Easter drinking: part one



The gathering of the clan is in the diary, the long Easter weekend awaits. But which wines are the perfect accompaniment to traditional roasts and a surplus of chocolate? We’ve been quizzing our staff to find out what they’ll be opening. First up with his suggestions is the Buying Team’s Nicholas Stewart.

2012 Felton Road, Bannockburn Pinot Noir Central Otago (£38 per bottle)
Succulent roast lamb, rosemary, new potatoes, fresh peas, mint, butter and all washed down with a fruity yet elegant glass of Pinot Noir… What’s not to like? In the wine trade there is much talk of ‘place’ and the importance of different vineyard sites, soil types and climatic conditions; this attention to one’s surroundings extends far further than the wine itself and very often helps when making food and wine pairings, as local cuisines can evolve to suit their vinous counterparts. New Zealand has long been exporting both lamb and wine and it therefore seems sensible for us to pair the two, despite being many miles from source. Felton Road’s Bannockburn Pinot Noir is a blend of fruit from each of its vineyards sites, namely Calvert, Cornish Point and Elms. The fruit is as ripe as one would hope for from a New World Pinot, however there’s a European restraint about the wine-making which adds extra depth and complexity. All that’s required now is friends and/or family, a long table and the first flush of spring for all of these ingredients to combine perfectly.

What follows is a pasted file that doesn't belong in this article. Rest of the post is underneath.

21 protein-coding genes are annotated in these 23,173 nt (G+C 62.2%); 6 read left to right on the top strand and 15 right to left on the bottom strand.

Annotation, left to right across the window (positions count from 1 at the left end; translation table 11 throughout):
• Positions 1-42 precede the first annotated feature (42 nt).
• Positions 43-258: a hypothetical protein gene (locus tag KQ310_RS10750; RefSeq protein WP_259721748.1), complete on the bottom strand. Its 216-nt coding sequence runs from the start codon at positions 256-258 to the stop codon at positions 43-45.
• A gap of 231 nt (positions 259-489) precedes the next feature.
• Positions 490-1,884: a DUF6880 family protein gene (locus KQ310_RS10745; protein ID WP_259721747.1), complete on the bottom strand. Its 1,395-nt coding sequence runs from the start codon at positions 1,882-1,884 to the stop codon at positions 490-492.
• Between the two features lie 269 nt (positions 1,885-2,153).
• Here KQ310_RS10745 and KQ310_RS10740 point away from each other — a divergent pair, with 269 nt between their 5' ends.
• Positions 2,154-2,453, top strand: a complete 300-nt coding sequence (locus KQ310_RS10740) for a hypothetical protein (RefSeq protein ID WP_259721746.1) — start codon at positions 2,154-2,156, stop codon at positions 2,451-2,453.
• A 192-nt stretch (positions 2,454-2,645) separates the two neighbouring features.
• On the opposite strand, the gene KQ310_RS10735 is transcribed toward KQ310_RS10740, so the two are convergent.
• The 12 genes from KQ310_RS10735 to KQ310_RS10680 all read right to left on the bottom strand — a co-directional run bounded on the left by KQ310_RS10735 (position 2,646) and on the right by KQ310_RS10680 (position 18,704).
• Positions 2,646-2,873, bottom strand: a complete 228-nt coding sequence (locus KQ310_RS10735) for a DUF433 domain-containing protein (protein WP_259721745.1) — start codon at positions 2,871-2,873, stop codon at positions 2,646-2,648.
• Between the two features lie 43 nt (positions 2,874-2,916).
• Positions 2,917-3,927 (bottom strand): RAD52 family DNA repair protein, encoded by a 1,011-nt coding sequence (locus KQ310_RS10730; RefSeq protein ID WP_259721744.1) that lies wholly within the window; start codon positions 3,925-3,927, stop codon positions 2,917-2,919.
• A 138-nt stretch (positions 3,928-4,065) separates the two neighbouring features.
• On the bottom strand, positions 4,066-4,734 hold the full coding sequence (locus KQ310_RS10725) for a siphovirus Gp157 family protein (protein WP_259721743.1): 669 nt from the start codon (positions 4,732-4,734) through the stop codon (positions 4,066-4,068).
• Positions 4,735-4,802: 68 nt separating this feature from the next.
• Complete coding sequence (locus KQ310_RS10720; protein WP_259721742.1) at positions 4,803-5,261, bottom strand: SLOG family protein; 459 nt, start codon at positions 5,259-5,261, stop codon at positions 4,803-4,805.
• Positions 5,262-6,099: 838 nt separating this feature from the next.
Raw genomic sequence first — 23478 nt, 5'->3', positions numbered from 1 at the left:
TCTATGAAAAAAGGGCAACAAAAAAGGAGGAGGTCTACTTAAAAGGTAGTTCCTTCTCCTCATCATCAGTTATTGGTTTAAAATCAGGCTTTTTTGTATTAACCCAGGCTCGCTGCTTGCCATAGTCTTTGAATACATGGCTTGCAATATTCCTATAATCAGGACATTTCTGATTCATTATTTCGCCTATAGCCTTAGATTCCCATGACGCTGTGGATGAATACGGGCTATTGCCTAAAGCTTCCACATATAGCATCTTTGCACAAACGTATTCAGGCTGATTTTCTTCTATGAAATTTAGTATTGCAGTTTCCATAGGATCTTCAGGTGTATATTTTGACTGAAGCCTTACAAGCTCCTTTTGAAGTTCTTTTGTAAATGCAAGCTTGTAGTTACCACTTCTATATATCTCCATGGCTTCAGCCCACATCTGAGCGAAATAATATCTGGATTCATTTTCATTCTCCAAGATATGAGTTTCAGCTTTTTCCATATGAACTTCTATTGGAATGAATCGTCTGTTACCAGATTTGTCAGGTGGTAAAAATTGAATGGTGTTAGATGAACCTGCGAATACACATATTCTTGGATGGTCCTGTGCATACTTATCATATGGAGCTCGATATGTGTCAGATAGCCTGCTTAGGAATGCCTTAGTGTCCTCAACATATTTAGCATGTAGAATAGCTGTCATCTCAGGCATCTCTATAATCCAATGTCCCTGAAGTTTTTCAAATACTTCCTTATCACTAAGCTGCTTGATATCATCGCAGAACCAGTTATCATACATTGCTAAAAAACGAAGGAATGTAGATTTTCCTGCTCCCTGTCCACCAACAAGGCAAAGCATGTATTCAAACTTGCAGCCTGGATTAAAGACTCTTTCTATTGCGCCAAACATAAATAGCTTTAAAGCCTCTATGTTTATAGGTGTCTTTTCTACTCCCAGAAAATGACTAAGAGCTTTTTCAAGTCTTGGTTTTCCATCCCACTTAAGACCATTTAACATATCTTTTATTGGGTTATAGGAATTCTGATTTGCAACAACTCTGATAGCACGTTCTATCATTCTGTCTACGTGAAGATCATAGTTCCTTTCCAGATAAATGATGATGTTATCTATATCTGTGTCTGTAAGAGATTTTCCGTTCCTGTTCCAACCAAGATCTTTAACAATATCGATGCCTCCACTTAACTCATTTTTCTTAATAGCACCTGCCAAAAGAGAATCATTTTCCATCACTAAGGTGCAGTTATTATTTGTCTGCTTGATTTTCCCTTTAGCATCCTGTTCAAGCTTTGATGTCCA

2005 Pinot Gris, Clos Windsbuhl Vendange Tardive, Domaine Zind Humbrecht (£28.10 per half bottle)
Chocolate can be something of a dam buster for many of us; a single square and the flood gates are open with will-power washed meekly away in favour of the immediate pleasure offered by gluttony. If this is the case and you are unable to resist the siren call of cacao, then why not fill your glass with something equally decadent and allow yourself to be swept up in it all? The driver behind Humbrecht’s Clos Windsbuhl wines is their acidity and the freshness it gives them, which makes this late harvest Pinot Gris a natural partner for all decadent chocolate permutations that even the most creative of minds (in the William Curley vein) might be able to concoct. Notes of honey and apricot combined with the aforementioned acidic backbone and it’s hard to imagine life beyond dessert.